By 2014, t-oigo.com will have a program to support bilingual education for kids with cochlear implants and hearing aids including 150 families in 8 Spanish cities.
...This blog created specifically for the program to support deaf kids who are learning English as a second language, ihearyou.t-oigo.com, reveals in the words of the students and family participants, how they feel about the impact it has had on them. For example:
...Gabrielle, a student volunteer, writes about the impact the program had on her,
“When I first signed up (as a volunteer) for the t-oigo program, I honestly did not know what to expect. I thought I was going to be paired with a young child who spoke little to no English, and I was genuinely afraid that our language differences would make the learning process go by even slower, and I wouldn’t be able to provide the assistance that she and her family needed. What I was faced with was an amazingly sweet and bright seven-year-old girl, Rocio, who has surprised me in so many ways. She was diagnosed with having a hearing impairment at eleven months of age and received a cochlear implant shortly afterward. She grew up with normal language abilities and can hear provided her implant batteries are working properly. There is no way of knowing that Rocio has a hearing disability without seeing her cochlear implants or without her telling you.
The first time I met Rocio; she was very shy and spoke little. It wasn’t until I let her show me her play area and the things she liked to do that she opened up to me. Surprisingly, we bonded over a foosball table. We made up a victory dance for every goal that was made and I could see her slowly come out of her shell. As the day wore on, I began to feel more confident in my role and how I could help Rocio expand her language. Throughout our conversations, she has become more comfortable to ask, “In English, how do you say…?”.
There was a specific time when Rocio and I were playing charades and I was acting out “catch a ball”, I wasn’t sure if Rocio would know how to say it in English but I decided to challenge her anyway. She began with “throw, play, game” until she got to “catch” and I encouraged her to elaborate until she said “Catch a ball!” with so much enthusiasm that I couldn’t help but jump up and cheer for her because as small as phrase that it was, it was still big for Rocio.
As the weeks have progressed, I see Rocio become more comfortable with her English and she has an amazing support system at home. Her parents are always speaking to her in English the times that I am there and encourage her to speak only English even if she is struggling. Her older sister has also been helping by speaking in English when I am there.
I only have one more visit with Rocio and I am extremely sad that I will have to eventually tell her goodbye. She and her family have become a second home for me in Madrid. They are so loving and encouraging in Rocio’s learning and I have become extremely close to Rocio as if she were my little sister. Every time I arrive to her house, Rocio immediately jumps up and gives me hug. She holds my hand as we watch TV and hugs my arms when we’re sitting on the couch; in our last visit, she told me I was her best friend and I can honestly say that she has become mine as well. Volunteering for this program has been amazing and I wouldn’t change a thing about this experience."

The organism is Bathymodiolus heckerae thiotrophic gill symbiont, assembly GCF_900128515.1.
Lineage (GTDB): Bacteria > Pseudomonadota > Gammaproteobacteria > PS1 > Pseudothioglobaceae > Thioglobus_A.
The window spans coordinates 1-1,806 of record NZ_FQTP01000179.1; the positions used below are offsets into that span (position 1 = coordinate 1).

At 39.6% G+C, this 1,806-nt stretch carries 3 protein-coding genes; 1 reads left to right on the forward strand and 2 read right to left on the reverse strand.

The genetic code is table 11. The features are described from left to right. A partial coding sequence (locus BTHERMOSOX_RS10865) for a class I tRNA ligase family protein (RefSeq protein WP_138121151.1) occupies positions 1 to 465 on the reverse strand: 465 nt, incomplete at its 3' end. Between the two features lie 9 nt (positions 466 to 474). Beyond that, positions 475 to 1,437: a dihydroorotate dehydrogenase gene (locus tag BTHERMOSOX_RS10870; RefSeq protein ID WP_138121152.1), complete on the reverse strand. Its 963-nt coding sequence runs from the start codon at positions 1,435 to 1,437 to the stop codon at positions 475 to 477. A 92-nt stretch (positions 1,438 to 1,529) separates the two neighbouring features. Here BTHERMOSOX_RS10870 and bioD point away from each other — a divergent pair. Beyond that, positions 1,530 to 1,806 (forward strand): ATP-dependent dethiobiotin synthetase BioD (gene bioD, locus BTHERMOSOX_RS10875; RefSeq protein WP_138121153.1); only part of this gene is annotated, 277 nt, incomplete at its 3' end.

Deaf Spanish children and their families participate in a language and cross -cultural exchange with native English-speaking study-abroad university students
...The t-oigo.com program pairs American study-abroad student volunteers with Spanish families of DHH children to support the learning of English as a second language via cross cultural exchange. The hosts treat the students as part of the family. The students visit their “child” weekly in the home throughout the semester, playing games, sports, cooking, dancing, creating art and music, or going to the local amusement park, as an older sibling would, but in English.
...Objectives/Overview of the Program:
...The objectives of the program are: to increase exposure to the language, providing kids with access to native English sounds in an acoustically “friendly” and personalized environment, as well as to create empathy and learning on 3 different levels: about hearing loss, about both cultures, and about language.
...The success of the program has been attributed to the benefit it offers to all of the participants. On one hand, through deep cultural immersion and continuous community engagement, the student volunteer learns not only about the local culture and bonds with the family and child making the study abroad experience more meaningful, but also learns about hearing loss. empathy, and overcoming obstacles. On the other hand, the family sees that it is possible for their child to learn English despite his/her hearing loss if the child is motivated, supported and a firm commitment with learning a second language is provided. For many of the participants in the t-oigo.com program, this represents the first close relationship with a person from another culture. Developing an emotional bond and using English to communicate with this “special person” at home motivates the child to want to learn English later in the structured classroom environment where learning may be more challenging and at times, less interesting. Classes of 25-30 students, reverberation and poor acoustics, auditory-focused methodologies of instruction, non-native instructors all prove challenging obstacles for kids with hearing loss, even if they are hearing well with their cochlear implants and/or hearing aids and developing communication in their first language. This program aims to provide as close as possible to an ideal situation so that the child will do well in a bilingual education program.